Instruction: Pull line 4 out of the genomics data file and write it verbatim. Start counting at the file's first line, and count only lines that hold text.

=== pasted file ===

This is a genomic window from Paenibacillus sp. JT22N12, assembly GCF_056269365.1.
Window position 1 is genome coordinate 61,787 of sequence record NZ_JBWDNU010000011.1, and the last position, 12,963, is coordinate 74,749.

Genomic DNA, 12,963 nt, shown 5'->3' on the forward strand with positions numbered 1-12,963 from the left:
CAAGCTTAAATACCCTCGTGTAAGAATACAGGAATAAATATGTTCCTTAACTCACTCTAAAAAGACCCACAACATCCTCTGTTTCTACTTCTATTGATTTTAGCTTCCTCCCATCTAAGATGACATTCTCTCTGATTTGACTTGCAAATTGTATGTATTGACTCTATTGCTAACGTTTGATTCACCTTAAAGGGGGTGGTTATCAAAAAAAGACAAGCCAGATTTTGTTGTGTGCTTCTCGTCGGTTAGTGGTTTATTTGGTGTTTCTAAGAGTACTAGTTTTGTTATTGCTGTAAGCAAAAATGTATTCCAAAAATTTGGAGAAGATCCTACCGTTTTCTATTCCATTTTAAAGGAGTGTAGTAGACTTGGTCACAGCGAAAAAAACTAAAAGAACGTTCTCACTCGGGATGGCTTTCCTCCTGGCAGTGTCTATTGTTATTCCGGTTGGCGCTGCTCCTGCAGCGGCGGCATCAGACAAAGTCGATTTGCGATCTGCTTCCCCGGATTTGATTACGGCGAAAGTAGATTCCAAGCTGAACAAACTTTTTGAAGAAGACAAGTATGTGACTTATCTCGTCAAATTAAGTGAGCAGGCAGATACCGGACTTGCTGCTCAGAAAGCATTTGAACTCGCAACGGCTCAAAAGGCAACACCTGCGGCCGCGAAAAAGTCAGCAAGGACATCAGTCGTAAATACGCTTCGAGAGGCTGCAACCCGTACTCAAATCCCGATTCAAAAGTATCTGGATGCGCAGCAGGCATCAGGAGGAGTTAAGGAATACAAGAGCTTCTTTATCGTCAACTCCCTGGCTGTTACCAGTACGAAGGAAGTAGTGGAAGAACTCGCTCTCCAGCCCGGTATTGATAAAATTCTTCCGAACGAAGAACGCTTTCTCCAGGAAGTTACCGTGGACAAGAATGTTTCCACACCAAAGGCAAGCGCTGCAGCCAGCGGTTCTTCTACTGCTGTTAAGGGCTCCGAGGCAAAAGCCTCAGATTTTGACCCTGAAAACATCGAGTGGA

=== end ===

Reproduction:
CAAGCTTAAATACCCTCGTGTAAGAATACAGGAATAAATATGTTCCTTAACTCACTCTAAAAAGACCCACAACATCCTCTGTTTCTACTTCTATTGATTTTAGCTTCCTCCCATCTAAGATGACATTCTCTCTGATTTGACTTGCAAATTGTATGTATTGACTCTATTGCTAACGTTTGATTCACCTTAAAGGGGGTGGTTATCAAAAAAAGACAAGCCAGATTTTGTTGTGTGCTTCTCGTCGGTTAGTGGTTTATTTGGTGTTTCTAAGAGTACTAGTTTTGTTATTGCTGTAAGCAAAAATGTATTCCAAAAATTTGGAGAAGATCCTACCGTTTTCTATTCCATTTTAAAGGAGTGTAGTAGACTTGGTCACAGCGAAAAAAACTAAAAGAACGTTCTCACTCGGGATGGCTTTCCTCCTGGCAGTGTCTATTGTTATTCCGGTTGGCGCTGCTCCTGCAGCGGCGGCATCAGACAAAGTCGATTTGCGATCTGCTTCCCCGGATTTGATTACGGCGAAAGTAGATTCCAAGCTGAACAAACTTTTTGAAGAAGACAAGTATGTGACTTATCTCGTCAAATTAAGTGAGCAGGCAGATACCGGACTTGCTGCTCAGAAAGCATTTGAACTCGCAACGGCTCAAAAGGCAACACCTGCGGCCGCGAAAAAGTCAGCAAGGACATCAGTCGTAAATACGCTTCGAGAGGCTGCAACCCGTACTCAAATCCCGATTCAAAAGTATCTGGATGCGCAGCAGGCATCAGGAGGAGTTAAGGAATACAAGAGCTTCTTTATCGTCAACTCCCTGGCTGTTACCAGTACGAAGGAAGTAGTGGAAGAACTCGCTCTCCAGCCCGGTATTGATAAAATTCTTCCGAACGAAGAACGCTTTCTCCAGGAAGTTACCGTGGACAAGAATGTTTCCACACCAAAGGCAAGCGCTGCAGCCAGCGGTTCTTCTACTGCTGTTAAGGGCTCCGAGGCAAAAGCCTCAGATTTTGACCCTGAAAACATCGAGTGGA